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The earliest surviving physical evidence of Christianity in Devon is slight. Exeter Cathedral Close contains a very early Christian cemetery, and there are some 'Dark Age' memorial stones in the north and west of the county, and some Saxon cross shafts in the east. However, the dedication of many churches to 'Celtic' saints indicates an early and widespread adoption of the Christian faith.
Archaeological evidence from Exeter's Cathedral Close suggests that a religious community continued from the late Roman into the Saxon period. Devon had some 30 medieval monastic houses. The remains of these are mostly fragmentary, but the County's 600 parish churches are one of the most important components of its historic heritage. Most of these were built or rebuilt in the perpendicular style in the 15th or early 16th centuries, although many contain elements of earlier structures.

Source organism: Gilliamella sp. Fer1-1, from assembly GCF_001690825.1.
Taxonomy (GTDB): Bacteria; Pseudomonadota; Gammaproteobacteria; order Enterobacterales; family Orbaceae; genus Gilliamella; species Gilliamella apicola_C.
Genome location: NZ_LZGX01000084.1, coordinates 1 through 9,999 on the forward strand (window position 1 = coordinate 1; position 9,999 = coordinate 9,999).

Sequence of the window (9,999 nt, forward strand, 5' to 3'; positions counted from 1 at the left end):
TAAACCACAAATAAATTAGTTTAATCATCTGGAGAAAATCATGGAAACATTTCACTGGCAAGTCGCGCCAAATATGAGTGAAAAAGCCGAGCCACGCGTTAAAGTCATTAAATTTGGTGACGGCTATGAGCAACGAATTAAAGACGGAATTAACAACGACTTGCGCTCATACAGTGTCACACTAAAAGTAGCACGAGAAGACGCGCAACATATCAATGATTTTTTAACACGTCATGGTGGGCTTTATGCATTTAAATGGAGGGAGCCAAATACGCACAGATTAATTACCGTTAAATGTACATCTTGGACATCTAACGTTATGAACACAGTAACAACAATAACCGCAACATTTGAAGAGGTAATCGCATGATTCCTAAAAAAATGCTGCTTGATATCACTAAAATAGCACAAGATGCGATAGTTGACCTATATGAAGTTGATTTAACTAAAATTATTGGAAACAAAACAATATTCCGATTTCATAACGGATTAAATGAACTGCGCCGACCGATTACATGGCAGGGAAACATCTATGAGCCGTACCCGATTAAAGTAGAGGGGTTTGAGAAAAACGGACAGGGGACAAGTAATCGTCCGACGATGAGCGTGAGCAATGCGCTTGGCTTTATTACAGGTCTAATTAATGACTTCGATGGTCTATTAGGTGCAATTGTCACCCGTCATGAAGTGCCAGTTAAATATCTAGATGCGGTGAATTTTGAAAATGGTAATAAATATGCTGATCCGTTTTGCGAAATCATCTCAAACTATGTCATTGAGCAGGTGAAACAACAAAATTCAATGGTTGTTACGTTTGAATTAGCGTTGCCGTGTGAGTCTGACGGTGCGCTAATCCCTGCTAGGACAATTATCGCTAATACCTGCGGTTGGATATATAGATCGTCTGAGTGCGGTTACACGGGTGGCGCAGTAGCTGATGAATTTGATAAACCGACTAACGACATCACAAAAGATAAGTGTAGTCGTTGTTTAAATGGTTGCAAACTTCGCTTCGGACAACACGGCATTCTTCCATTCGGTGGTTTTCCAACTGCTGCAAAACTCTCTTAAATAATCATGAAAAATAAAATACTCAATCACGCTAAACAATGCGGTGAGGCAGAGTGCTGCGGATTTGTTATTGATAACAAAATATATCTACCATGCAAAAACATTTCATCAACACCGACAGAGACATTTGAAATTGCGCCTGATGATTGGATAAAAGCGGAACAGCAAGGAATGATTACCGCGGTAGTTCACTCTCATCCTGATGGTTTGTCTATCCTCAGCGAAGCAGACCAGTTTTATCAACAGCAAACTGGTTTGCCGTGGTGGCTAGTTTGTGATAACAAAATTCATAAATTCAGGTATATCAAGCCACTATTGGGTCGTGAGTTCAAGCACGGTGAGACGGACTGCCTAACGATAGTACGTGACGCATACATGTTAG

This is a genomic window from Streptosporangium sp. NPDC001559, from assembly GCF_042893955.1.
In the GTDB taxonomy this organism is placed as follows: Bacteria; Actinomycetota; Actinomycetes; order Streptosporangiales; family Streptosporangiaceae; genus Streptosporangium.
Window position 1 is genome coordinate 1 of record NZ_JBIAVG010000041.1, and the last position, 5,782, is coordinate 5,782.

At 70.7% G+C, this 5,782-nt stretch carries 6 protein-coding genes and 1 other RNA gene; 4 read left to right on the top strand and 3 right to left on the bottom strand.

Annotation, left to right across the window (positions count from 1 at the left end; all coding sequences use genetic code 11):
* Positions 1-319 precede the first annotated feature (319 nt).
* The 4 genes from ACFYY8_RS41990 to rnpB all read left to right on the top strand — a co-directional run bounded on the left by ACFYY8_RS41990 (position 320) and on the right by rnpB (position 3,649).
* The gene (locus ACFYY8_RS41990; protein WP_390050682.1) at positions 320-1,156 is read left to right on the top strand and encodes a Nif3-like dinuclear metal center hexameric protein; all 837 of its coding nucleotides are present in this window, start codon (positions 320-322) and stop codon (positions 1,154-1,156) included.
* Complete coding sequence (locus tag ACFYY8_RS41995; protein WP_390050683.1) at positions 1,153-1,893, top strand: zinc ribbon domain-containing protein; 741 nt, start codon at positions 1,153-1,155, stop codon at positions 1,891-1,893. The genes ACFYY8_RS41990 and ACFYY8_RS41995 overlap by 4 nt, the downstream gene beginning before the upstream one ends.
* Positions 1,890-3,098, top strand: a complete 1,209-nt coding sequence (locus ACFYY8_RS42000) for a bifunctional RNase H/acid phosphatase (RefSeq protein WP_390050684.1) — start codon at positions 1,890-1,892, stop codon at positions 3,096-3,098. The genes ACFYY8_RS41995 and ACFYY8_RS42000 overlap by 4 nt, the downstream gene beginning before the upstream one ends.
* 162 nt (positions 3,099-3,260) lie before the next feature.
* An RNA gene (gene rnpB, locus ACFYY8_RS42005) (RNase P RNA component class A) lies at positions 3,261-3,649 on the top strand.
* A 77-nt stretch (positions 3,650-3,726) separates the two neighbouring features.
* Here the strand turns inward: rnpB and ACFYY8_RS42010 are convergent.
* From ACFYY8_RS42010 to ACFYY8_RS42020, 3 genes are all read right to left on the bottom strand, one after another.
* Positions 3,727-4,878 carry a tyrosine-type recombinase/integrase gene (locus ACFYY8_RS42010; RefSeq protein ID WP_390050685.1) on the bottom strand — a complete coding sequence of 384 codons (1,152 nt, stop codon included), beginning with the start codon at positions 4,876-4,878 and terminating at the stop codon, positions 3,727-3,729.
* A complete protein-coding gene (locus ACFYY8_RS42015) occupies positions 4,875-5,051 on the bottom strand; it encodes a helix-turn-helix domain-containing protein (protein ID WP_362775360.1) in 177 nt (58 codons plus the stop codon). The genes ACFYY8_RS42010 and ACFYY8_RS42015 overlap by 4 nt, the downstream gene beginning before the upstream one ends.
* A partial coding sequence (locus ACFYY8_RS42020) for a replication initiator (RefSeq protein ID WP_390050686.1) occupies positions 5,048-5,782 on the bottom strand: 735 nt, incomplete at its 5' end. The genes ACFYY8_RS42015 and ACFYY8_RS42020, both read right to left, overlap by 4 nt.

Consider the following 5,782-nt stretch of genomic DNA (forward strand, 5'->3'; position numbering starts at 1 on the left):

Few new churches were built after the Reformation until the later 19th century when not only were many new, usually urban, churches erected, but most of the rural medieval churches were heavily restored.
Throughout the 18th and 19th centuries the rise in nonconformism led to the extensive construction of chapels in both town and country so that the County now has an outstanding inheritance of these buildings.